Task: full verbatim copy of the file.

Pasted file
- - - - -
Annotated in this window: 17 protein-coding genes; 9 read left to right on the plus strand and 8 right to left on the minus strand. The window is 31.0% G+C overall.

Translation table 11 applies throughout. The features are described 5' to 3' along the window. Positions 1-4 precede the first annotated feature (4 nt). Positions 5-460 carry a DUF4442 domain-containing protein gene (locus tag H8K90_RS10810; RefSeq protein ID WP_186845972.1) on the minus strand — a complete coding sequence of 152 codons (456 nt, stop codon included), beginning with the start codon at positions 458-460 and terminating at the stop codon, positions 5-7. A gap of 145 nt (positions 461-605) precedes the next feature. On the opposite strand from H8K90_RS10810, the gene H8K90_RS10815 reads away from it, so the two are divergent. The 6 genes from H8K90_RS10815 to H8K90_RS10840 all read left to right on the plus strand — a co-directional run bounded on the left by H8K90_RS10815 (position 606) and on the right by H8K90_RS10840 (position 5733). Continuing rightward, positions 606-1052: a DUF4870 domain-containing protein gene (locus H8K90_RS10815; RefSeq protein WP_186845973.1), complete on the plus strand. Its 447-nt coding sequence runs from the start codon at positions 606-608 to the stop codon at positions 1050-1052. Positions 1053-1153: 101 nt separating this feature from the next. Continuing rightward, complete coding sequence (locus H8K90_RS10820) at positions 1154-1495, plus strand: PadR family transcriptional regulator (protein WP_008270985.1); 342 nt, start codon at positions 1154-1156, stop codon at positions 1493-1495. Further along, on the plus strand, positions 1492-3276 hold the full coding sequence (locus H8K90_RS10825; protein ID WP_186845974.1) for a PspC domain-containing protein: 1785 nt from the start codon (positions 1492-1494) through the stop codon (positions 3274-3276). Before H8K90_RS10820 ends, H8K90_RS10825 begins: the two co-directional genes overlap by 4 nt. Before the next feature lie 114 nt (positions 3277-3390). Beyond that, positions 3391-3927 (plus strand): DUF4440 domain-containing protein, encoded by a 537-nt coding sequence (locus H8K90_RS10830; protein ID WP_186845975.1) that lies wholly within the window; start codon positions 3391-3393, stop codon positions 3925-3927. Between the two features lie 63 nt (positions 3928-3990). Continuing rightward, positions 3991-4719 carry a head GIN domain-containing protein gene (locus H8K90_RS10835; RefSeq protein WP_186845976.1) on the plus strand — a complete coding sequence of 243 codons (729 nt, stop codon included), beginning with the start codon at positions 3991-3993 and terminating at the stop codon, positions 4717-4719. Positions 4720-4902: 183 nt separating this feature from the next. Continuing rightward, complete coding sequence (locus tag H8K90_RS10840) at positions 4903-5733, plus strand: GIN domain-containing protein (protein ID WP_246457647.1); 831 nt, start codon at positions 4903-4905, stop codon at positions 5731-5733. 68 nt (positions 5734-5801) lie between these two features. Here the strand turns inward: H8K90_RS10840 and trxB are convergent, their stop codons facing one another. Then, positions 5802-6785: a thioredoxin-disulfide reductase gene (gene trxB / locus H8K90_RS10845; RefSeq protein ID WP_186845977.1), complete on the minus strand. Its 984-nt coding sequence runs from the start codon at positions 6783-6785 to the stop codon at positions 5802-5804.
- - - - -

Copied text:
Annotated in this window: 17 protein-coding genes; 9 read left to right on the plus strand and 8 right to left on the minus strand. The window is 31.0% G+C overall.

Translation table 11 applies throughout. The features are described 5' to 3' along the window. Positions 1-4 precede the first annotated feature (4 nt). Positions 5-460 carry a DUF4442 domain-containing protein gene (locus tag H8K90_RS10810; RefSeq protein ID WP_186845972.1) on the minus strand — a complete coding sequence of 152 codons (456 nt, stop codon included), beginning with the start codon at positions 458-460 and terminating at the stop codon, positions 5-7. A gap of 145 nt (positions 461-605) precedes the next feature. On the opposite strand from H8K90_RS10810, the gene H8K90_RS10815 reads away from it, so the two are divergent. The 6 genes from H8K90_RS10815 to H8K90_RS10840 all read left to right on the plus strand — a co-directional run bounded on the left by H8K90_RS10815 (position 606) and on the right by H8K90_RS10840 (position 5733). Continuing rightward, positions 606-1052: a DUF4870 domain-containing protein gene (locus H8K90_RS10815; RefSeq protein WP_186845973.1), complete on the plus strand. Its 447-nt coding sequence runs from the start codon at positions 606-608 to the stop codon at positions 1050-1052. Positions 1053-1153: 101 nt separating this feature from the next. Continuing rightward, complete coding sequence (locus H8K90_RS10820) at positions 1154-1495, plus strand: PadR family transcriptional regulator (protein WP_008270985.1); 342 nt, start codon at positions 1154-1156, stop codon at positions 1493-1495. Further along, on the plus strand, positions 1492-3276 hold the full coding sequence (locus H8K90_RS10825; protein ID WP_186845974.1) for a PspC domain-containing protein: 1785 nt from the start codon (positions 1492-1494) through the stop codon (positions 3274-3276). Before H8K90_RS10820 ends, H8K90_RS10825 begins: the two co-directional genes overlap by 4 nt. Before the next feature lie 114 nt (positions 3277-3390). Beyond that, positions 3391-3927 (plus strand): DUF4440 domain-containing protein, encoded by a 537-nt coding sequence (locus H8K90_RS10830; protein ID WP_186845975.1) that lies wholly within the window; start codon positions 3391-3393, stop codon positions 3925-3927. Between the two features lie 63 nt (positions 3928-3990). Continuing rightward, positions 3991-4719 carry a head GIN domain-containing protein gene (locus H8K90_RS10835; RefSeq protein WP_186845976.1) on the plus strand — a complete coding sequence of 243 codons (729 nt, stop codon included), beginning with the start codon at positions 3991-3993 and terminating at the stop codon, positions 4717-4719. Positions 4720-4902: 183 nt separating this feature from the next. Continuing rightward, complete coding sequence (locus tag H8K90_RS10840) at positions 4903-5733, plus strand: GIN domain-containing protein (protein ID WP_246457647.1); 831 nt, start codon at positions 4903-4905, stop codon at positions 5731-5733. 68 nt (positions 5734-5801) lie between these two features. Here the strand turns inward: H8K90_RS10840 and trxB are convergent, their stop codons facing one another. Then, positions 5802-6785: a thioredoxin-disulfide reductase gene (gene trxB / locus H8K90_RS10845; RefSeq protein ID WP_186845977.1), complete on the minus strand. Its 984-nt coding sequence runs from the start codon at positions 6783-6785 to the stop codon at positions 5802-5804.